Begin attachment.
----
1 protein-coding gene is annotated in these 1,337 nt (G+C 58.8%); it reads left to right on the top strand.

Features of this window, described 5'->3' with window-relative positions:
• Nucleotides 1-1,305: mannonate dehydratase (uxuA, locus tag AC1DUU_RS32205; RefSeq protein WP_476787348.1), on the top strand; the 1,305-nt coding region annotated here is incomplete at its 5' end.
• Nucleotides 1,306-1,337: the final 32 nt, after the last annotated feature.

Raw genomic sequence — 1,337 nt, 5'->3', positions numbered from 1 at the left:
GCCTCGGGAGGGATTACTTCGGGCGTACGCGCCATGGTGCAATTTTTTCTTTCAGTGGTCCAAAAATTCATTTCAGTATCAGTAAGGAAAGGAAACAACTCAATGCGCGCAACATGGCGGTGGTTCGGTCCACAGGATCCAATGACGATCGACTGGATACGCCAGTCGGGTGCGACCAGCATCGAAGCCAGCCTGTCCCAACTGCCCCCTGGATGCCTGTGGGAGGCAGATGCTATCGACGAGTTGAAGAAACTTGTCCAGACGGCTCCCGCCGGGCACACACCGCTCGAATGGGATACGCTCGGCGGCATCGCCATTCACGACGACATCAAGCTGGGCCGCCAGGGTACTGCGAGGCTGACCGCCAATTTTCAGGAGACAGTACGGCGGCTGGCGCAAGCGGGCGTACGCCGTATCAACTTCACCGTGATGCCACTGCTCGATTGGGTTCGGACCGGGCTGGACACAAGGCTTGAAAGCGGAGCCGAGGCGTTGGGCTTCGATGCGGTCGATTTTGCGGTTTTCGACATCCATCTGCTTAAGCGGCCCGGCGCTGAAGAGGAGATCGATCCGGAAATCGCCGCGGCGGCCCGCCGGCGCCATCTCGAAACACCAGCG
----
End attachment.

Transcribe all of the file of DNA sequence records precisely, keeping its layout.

1 protein-coding gene is annotated in these 1,337 nt (G+C 58.8%); it reads left to right on the top strand.

Features of this window, described 5'->3' with window-relative positions:
• Nucleotides 1-1,305: mannonate dehydratase (uxuA, locus tag AC1DUU_RS32205; RefSeq protein WP_476787348.1), on the top strand; the 1,305-nt coding region annotated here is incomplete at its 5' end.
• Nucleotides 1,306-1,337: the final 32 nt, after the last annotated feature.

Raw genomic sequence — 1,337 nt, 5'->3', positions numbered from 1 at the left:
GCCTCGGGAGGGATTACTTCGGGCGTACGCGCCATGGTGCAATTTTTTCTTTCAGTGGTCCAAAAATTCATTTCAGTATCAGTAAGGAAAGGAAACAACTCAATGCGCGCAACATGGCGGTGGTTCGGTCCACAGGATCCAATGACGATCGACTGGATACGCCAGTCGGGTGCGACCAGCATCGAAGCCAGCCTGTCCCAACTGCCCCCTGGATGCCTGTGGGAGGCAGATGCTATCGACGAGTTGAAGAAACTTGTCCAGACGGCTCCCGCCGGGCACACACCGCTCGAATGGGATACGCTCGGCGGCATCGCCATTCACGACGACATCAAGCTGGGCCGCCAGGGTACTGCGAGGCTGACCGCCAATTTTCAGGAGACAGTACGGCGGCTGGCGCAAGCGGGCGTACGCCGTATCAACTTCACCGTGATGCCACTGCTCGATTGGGTTCGGACCGGGCTGGACACAAGGCTTGAAAGCGGAGCCGAGGCGTTGGGCTTCGATGCGGTCGATTTTGCGGTTTTCGACATCCATCTGCTTAAGCGGCCCGGCGCTGAAGAGGAGATCGATCCGGAAATCGCCGCGGCGGCCCGCCGGCGCCATCTCGAAACACCAGCG